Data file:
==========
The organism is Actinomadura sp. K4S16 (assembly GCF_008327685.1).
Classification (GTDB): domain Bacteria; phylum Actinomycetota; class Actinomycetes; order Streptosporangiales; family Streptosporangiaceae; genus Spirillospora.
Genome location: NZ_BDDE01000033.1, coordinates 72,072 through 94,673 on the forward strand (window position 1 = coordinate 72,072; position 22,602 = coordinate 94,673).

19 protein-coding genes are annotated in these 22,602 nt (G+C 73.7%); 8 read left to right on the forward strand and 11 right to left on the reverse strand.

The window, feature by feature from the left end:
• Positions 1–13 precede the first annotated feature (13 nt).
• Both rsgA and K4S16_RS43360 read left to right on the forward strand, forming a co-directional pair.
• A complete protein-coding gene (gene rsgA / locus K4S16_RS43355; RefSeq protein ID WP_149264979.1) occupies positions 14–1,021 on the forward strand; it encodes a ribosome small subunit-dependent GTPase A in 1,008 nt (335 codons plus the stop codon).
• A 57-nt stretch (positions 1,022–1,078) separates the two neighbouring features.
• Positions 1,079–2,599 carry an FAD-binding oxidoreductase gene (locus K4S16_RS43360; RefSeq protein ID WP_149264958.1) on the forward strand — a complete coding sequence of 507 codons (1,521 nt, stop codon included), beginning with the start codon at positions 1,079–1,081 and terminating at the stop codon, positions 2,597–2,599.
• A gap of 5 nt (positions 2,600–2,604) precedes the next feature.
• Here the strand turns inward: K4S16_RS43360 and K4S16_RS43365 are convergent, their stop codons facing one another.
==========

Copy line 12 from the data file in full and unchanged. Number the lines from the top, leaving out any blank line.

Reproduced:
• Here the strand turns inward: K4S16_RS43360 and K4S16_RS43365 are convergent, their stop codons facing one another.